Planning director to oversee update to 25-year growth, development plan

Thursday, March 22, 2012 at 5:44pm
Staff reports

Before Rick Bernhardt retires from 42 years in the planning and land use field, he’ll oversee an update of the 25-year plan for the growth and development of Nashville, according to the mayor’s office.

On Wednesday, the Metro Planning Commission’s Executive Committee renewed Bernhardt’s contract as planning director, allowing him to focus on the Nashville General Plan, which was developed in 1992 as “Concept 2010.”

Bernhardt will serve as project manager in charge of the General Plan. In addition, Metro attorney Doug Sloan, who has served as the planning department’s legal advisor, will move to the department and to assist with day-to-day management.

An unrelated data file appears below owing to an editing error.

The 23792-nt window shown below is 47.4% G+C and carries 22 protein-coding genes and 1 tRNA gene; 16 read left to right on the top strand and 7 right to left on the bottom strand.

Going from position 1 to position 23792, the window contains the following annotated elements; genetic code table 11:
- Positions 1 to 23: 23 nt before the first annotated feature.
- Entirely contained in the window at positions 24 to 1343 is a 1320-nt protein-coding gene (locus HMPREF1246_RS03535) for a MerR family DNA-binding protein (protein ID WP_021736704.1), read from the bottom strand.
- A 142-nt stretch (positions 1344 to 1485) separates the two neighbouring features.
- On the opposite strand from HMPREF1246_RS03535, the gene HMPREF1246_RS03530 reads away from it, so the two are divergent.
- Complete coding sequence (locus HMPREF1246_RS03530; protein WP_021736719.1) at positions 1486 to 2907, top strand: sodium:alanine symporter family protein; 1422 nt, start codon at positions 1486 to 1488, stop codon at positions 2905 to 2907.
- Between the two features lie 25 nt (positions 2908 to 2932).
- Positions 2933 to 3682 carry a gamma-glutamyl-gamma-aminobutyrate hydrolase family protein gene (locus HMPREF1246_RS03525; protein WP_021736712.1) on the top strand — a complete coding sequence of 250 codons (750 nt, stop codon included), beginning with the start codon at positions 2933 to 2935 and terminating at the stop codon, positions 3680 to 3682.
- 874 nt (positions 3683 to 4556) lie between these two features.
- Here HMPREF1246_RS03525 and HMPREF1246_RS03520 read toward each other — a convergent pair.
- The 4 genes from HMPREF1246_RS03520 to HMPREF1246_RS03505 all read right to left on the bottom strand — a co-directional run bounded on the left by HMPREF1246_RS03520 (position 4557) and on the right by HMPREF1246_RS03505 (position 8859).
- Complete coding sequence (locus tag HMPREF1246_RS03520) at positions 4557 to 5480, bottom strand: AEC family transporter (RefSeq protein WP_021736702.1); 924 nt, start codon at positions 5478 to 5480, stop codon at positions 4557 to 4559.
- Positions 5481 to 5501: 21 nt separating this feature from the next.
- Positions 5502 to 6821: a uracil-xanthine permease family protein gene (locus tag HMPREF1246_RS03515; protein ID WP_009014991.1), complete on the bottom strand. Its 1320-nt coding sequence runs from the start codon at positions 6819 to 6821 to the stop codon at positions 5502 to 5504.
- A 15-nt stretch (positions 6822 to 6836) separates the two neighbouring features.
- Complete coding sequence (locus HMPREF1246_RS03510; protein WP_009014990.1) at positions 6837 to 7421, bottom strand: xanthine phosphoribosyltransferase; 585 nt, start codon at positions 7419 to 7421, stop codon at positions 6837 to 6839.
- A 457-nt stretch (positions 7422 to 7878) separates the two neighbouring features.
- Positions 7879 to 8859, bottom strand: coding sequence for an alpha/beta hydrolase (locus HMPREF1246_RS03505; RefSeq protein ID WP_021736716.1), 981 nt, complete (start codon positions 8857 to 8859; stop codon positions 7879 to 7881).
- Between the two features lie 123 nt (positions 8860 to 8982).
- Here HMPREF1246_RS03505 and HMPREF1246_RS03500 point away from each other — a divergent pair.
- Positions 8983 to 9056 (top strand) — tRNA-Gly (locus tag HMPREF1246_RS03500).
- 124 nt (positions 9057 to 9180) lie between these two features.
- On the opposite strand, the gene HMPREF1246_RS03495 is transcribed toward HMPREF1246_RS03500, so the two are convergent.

“Rick has extensive experience at all levels of planning and has our city’s best interest at heart when it comes to land use,” said Mayor Karl Dean. “Updating the Nashville General Plan is critical to providing a strategic path for our city and identifying ways for our community to grow and prosper while preserving the natural and cultural features that make Nashville special.

Bernhardt plans to retire when the project concludes. The new General Plan is expected to be completed in three years.

“Bringing the General Plan up to date is important to the Planning Commission as we look to how Nashville will develop in the future,” said Jim McLean, chairman of the planning commission. “When Rick informed us of his plans to retire, we felt his expertise and institutional knowledge was crucial in developing our next General Plan. Also, by assigning the task in-house, we avoid spending taxpayer funds to hire a contractor to do the work.”

According to a spokeswoman in the mayor’s office, the General Plan will include community input the goal of developing a citywide vision to support economic development; expand education, housing and employment opportunities for residents; expand the application of environmentally sound and sustainable development practices; and increase neighborhood livability.